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Steele Considers Suit

A lawyer for Michael S. Steele said today that the lieutenant governor and U.S. Senate candidate may file a civil lawsuit as a means to learn more about an episode in which a Democratic researcher in Washington improperly accessed in his credit report.

Lauren B. Weiner, a former staff member at the Democratic Senatorial Campaign Committee, has been charged by federal prosecutors for accessing Steele's report without authorization and is scheduled to appear in court Friday.

During a conference call with reporters, E. Mark Braden, a lawyer for Steele, said the lieutenant governor might sue Weiner and the DSCC if several questions about the episode are not answered during Friday's proceedings, in which Weiner is expected to accept a plea arrangement that could result in charges being dropped in a year.

The episode took place last July as both parties were starting to dig into the backgrounds of candidates in Maryland's marquee races this year. DSCC officials have said Steele's credit report was immediately destroyed after Weiner obtained it and was not disseminated. Weiner and the DSCC's director of research resigned.

In a letter to prosecutors released yesterday, Braden, a former counsel to the Republican National Committee, said several questions remained unanswered, including whether the DSCC is still in possession of any of the information in the report.

"Lt. Gov. Steele and his family are entitled to a full and complete factual explanation of the circumstances surrounding this criminal activity at the DSCC and the role of more senior individuals at the DSCC," the letter says.

If that explanation is not obtained, "a civil proceeding might be approrpriate," Braden told reporters, adding that the discovery process would help answer lingering questions.

Phil Singer, a spokesman for the DSCC, said he considers the matter closed.

"As has been said repeatedly, the DSCC has never been implicated in any wrongdoing in this incident," Singer said.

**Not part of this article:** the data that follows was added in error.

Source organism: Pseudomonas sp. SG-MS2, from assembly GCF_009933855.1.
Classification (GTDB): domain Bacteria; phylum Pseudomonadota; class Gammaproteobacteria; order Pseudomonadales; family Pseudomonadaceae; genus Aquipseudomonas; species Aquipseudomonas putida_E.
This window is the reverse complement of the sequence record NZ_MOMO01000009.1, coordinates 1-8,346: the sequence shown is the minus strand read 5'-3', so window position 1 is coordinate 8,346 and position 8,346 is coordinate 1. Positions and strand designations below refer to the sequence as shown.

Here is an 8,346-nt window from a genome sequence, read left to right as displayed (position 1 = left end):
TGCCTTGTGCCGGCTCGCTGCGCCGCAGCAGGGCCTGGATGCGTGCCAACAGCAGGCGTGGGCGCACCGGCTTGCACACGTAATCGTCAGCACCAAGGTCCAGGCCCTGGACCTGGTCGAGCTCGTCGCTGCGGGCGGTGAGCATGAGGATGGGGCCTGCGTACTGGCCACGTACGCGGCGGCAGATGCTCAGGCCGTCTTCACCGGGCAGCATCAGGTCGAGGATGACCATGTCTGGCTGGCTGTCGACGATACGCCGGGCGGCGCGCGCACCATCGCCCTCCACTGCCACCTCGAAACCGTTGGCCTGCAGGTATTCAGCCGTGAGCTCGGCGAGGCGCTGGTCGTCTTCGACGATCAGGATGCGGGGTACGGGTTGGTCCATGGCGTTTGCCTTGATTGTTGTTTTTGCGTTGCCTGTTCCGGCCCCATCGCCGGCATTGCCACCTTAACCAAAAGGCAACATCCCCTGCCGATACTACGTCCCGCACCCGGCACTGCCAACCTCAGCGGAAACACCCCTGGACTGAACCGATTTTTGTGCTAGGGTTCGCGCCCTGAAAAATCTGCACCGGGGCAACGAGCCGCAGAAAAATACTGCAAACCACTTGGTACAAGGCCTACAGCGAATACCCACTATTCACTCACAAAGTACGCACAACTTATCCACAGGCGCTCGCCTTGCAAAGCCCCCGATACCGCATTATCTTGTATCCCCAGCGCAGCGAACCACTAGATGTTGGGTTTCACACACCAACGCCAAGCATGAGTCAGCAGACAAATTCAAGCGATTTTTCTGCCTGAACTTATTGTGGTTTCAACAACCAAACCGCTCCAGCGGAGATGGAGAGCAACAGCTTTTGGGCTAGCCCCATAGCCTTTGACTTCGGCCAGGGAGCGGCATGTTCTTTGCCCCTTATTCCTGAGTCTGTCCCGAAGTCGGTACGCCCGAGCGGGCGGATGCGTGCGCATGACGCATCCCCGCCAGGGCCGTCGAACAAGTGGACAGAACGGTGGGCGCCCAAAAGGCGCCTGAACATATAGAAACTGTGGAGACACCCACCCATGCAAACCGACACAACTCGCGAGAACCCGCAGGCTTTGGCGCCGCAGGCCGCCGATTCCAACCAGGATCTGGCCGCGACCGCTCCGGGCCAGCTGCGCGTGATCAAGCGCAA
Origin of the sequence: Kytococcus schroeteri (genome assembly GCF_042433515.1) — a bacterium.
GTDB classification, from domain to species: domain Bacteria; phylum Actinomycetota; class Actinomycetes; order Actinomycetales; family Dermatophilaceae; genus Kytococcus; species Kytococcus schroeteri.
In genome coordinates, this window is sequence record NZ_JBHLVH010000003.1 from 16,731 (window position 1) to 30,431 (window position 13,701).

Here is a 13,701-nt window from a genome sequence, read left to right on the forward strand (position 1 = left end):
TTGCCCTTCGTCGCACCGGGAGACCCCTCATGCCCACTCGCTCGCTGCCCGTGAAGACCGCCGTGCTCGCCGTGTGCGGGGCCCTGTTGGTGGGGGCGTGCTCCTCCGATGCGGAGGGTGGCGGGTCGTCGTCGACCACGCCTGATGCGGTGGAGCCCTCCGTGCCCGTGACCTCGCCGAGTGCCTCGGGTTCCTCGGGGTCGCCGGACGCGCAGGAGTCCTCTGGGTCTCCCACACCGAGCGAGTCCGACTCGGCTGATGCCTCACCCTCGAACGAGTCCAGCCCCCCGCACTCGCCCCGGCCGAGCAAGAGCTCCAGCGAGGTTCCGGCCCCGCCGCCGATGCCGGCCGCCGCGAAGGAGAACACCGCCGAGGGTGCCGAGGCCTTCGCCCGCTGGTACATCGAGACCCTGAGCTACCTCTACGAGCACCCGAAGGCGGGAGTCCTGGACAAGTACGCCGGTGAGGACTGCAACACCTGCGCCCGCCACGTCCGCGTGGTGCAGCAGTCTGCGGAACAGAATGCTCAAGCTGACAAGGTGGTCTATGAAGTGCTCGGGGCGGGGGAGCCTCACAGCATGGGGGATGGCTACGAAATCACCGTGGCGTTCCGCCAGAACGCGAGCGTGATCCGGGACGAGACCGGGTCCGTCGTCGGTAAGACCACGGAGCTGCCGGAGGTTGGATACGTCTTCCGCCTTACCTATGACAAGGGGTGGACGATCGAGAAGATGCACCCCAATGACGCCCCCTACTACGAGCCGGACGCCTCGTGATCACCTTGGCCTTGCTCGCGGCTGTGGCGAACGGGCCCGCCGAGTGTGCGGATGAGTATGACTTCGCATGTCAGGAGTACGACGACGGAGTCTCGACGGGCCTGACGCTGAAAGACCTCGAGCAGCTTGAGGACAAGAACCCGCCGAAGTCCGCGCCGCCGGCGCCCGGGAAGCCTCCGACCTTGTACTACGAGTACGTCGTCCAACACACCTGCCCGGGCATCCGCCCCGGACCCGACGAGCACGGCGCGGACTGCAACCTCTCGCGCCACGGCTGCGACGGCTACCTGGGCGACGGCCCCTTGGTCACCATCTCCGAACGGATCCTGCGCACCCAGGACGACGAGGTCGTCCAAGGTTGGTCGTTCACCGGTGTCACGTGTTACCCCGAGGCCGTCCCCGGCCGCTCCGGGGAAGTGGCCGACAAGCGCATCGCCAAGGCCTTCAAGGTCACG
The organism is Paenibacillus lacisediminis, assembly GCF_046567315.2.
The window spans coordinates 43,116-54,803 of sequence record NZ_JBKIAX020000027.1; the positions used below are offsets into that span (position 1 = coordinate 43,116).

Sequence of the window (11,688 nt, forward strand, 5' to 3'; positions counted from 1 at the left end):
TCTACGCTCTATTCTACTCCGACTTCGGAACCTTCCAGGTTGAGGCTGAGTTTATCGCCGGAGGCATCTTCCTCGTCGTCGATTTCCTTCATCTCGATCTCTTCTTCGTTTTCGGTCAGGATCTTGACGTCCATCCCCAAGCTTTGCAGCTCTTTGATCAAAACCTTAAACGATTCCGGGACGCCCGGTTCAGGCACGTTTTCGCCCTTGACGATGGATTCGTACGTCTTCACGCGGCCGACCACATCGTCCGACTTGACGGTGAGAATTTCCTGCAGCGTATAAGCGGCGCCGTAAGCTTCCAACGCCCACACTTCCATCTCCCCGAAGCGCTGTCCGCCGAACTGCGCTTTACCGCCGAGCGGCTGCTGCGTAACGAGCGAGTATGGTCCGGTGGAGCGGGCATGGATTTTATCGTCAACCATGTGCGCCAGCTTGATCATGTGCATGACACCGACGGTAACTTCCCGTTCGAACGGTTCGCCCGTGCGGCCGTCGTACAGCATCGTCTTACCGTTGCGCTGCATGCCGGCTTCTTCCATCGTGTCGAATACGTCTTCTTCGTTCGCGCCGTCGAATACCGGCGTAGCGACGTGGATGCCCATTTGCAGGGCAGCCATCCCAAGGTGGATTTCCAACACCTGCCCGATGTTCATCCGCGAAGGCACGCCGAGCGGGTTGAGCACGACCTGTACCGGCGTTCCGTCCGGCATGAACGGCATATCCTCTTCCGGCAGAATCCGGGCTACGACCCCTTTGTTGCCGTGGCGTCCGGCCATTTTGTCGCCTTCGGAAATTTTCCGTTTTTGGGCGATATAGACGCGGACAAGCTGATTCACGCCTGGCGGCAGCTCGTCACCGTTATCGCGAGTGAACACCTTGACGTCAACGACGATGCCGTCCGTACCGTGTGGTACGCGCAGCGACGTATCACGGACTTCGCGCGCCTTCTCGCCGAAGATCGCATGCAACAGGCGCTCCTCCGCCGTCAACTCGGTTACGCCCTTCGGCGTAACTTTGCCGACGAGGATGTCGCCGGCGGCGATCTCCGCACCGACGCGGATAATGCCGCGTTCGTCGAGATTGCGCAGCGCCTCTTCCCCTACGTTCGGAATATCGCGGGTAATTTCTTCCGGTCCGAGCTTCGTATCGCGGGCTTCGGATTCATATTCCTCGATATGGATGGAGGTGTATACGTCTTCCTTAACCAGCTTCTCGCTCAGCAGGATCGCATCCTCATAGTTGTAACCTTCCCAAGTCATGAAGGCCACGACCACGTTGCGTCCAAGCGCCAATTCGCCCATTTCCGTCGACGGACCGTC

John Wagner

By Phyllis Jordan  |  March 22, 2006; 4:53 PM ET
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Now I'm confused. I thought Republicans didn't like lawyers and lawsuits. What happened to tort reform?? I suppose that kind of legal reform is only for the poor and disadvantaged people who don't have other resources or power to avenge their rights. I get it. We have to leave the Courts for Lt. Governors to waste their time and the courts time to get publicity for their failing political race. It's just how the Republican tax reform and safety net reform worked too - more benefits for the rich, limits on benefits to the poor.

Posted by: Anonymous | March 23, 2006 9:37 AM | Report abuse

The U.S. Attorney's office conducted its investigation, which I'm sure was quite thorough and reached an agreement for sentencing. But that’s not good enough for Michael Steele. He wants blood.

The 26 year old girl who illegally accessed Steele’s credit report for research purposes (Steele has been plagued with questions about his finances since 2002.) should be punished. But Steele wants to take it a step further and ruin the young women’s life because she made a stupid mistake. He wants her to be convicted of a felony, so it will be tough for her to ever find a job again, so she won’t ever again have the right to vote.

Steele is good at playing the victim and has shown repeatedly that he is incapable of rising above gutter politics. But now its time to move on, Mike Steele. Tell us why we should vote for you, not why we should feel sorry for you.

Posted by: Move on Mr. Steele | March 23, 2006 10:06 AM | Report abuse

I'm no fan of Steele. I think he's a classic republican hack that will do and say anything to get into the good graces of his party. But, dirty tricks, by any party, should be delt with swiftly and harshly. Our democracy should be protected from those who would break the law to influence an election. And the DSCC should be very upset at one of their own handing Steele a political point and causing this embarassment. They need to control their people better.

Posted by: Sully | March 24, 2006 9:01 AM | Report abuse

I guess the first two posters here think that only Democrats deserve to have their privacy protected.

Posted by: MK | March 24, 2006 9:06 AM | Report abuse

Not at all MK. We all deserve to have our privacy protected. That's why I oppose Bush's domestic spying program and why he should respect and obtain warrants from the FISA court. Re: Mr. Steele - the prosecutors are handling this matter as they should. It appears to be a wrongful act punishable by criminal statute. I object to him engaging in an unnecesary civil suit just for political purposes but its his right. I hope all Americans retain the right to sue and that Republican efforts at tort "reform" to protect the wealthy fail.

Posted by: Anonymous | March 24, 2006 5:02 PM | Report abuse

I care not who you are, you deserve privacy and not having some unfortunate sole smear your confidential information. If Mr. Steele feels he needs to steam forward with a civil suit, that's he's right. It's a real shame someone put him in a position to make such a decision. Whatever happened to the Golden Rule; or have we forgotten that, too, in this wonderful day and age? I continue to support Mr. Steele.

Posted by: Anne | March 28, 2006 5:29 PM | Report abuse

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